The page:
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Oil Additives: What’s In My Engine Oil?

Beakers with different liquids. Oil additives make up a large part of engine oil. Wrapping your head around the different types of additives in oil can be a daunting task. Here's a quick guide to getting a better understanding of what's in your oil.

Looking at a typical bottle or jug of engine oil, it might come as a surprise that 10 to 30% of that jug is something other than oil. Before looking for a replacement for your next oil change be assured those 10 to 30% oil additives are better for the engine than oil alone. The same holds true for the oil additives in gear oil and transmission oil. These additives enhance beneficial properties, suppress undesirable properties and add new properties to the base oils.

Oil alone is a good lubricant and anti-corrosive, but in a hot engine or high-torque gears, it can overheat, foam up or squeeze out. Any of these situations is bad news for the components it’s supposed to protect. Up to 30% of engine oil is oil additives like viscosity improvers, anti-oxidants, corrosion inhibitors, detergents, dispersants, anti-wear, anti-foam and alkalinity improvers. Gear oils are typically up to 10% anti-oxidants, anti-wear, anti-foam, corrosion inhibitors and extreme pressure anti-shear additives.

Common Engine Oil Additives

  • Viscosity improvers help engine oil flow better in cold weather. A 5W-20 oil blend, for example, flows like 5-weight oil at 0-degrees Fahrenheit, but no thinner than 20-weight oil at 212-degrees Fahrenheit. This makes for easier cold-weather starting without sacrificing normal-operating-temperature protection.
  • Detergents/dispersants are polar molecules that bond to particles in suspension in the oil, such as soot particles or metal flakes. This prevents them from clumping together and sticking to metal surfaces, eventually flowing to the oil filter where they are strained out.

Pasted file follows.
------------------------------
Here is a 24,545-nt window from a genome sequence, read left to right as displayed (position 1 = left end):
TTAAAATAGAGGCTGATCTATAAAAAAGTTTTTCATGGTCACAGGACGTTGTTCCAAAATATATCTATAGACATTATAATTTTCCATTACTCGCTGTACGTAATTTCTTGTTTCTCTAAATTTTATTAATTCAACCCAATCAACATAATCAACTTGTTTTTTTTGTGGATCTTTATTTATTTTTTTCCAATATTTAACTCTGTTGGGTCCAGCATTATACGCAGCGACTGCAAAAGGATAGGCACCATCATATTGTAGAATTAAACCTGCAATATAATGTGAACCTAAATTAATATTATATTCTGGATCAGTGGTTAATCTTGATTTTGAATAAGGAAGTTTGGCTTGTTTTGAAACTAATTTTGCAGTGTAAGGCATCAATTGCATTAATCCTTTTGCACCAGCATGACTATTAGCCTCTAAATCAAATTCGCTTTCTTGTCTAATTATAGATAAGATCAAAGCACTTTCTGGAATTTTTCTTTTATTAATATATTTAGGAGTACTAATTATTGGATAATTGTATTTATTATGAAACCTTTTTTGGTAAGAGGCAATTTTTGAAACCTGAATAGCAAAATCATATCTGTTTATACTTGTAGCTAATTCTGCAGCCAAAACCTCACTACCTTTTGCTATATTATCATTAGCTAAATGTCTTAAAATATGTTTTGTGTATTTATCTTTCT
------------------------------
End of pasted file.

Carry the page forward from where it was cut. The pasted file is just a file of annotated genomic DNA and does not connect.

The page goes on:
• Anti-wear additives, such as zinc dialkyl dithiophosphate (ZDDP) and molybdenum disulfide (moly), bond with metal surfaces to create a chemical load-bearing coating. Instead of wearing the metal, the additives shear, preventing true, metal-to-metal contact and reducing wear.

Engine Oil Additives Help Oil Protect Your Engine Even BetterFor most applications, stock oil blends include everything needed for performance and protection of the intended engine, gearbox or differential gears. One might consider additional additives for high-performance engines, extreme-performance differentials or high-mileage engines. A heavy-duty oil stabilizer can be useful in heavy-duty and high-wear applications. Certain limited-slip differentials (LSD) may require a specific oil additive to maintain the LSD clutches.

How Engine Oil Wears Out

Interestingly, the oil itself is practically indestructible, oxidizing only in high-heat situations. On its own, base oils would lubricate and protect the engine for a couple of thousand miles, maybe less. Oil additives significantly improve the effectiveness of base oils in all kinds of engines and gearboxes, in some engines upwards of 15,000 miles. Eventually, these sacrificial additives burn off, evaporate or wear out.

When oil is worn out, the additives are used up, leaving the mediocre protection of base oils. At that point, it’s time for an oil change. One might opt for oil analysis to determine the state of the oil at any given time, but the best way to make sure the oil is operating at full capacity is to change your oil on time, every time, with quality oil.

Check out all the lubrication equipment available on NAPA Online or trust one of our 17,000 NAPA Auto Care locations for routine maintenance and repairs. For more information on the additives in engine oil, chat with a knowledgeable expert at your local NAPA Auto Parts store.

Photo courtesy of Pixabay.

Benjamin Jerew View All

Ben has been taking things apart since he was 5, and putting them back together again since he was 8. After dabbling in DIY repairs at home and on the farm, he found his calling in the CGCC Automobile Repair program. After he held his ASE CMAT for 10 years, Ben decided he needed a change. Now, he writes on automotive topics across the web and around the world, including new automotive technology, transportation legislation, emissions, fuel economy and auto repair.

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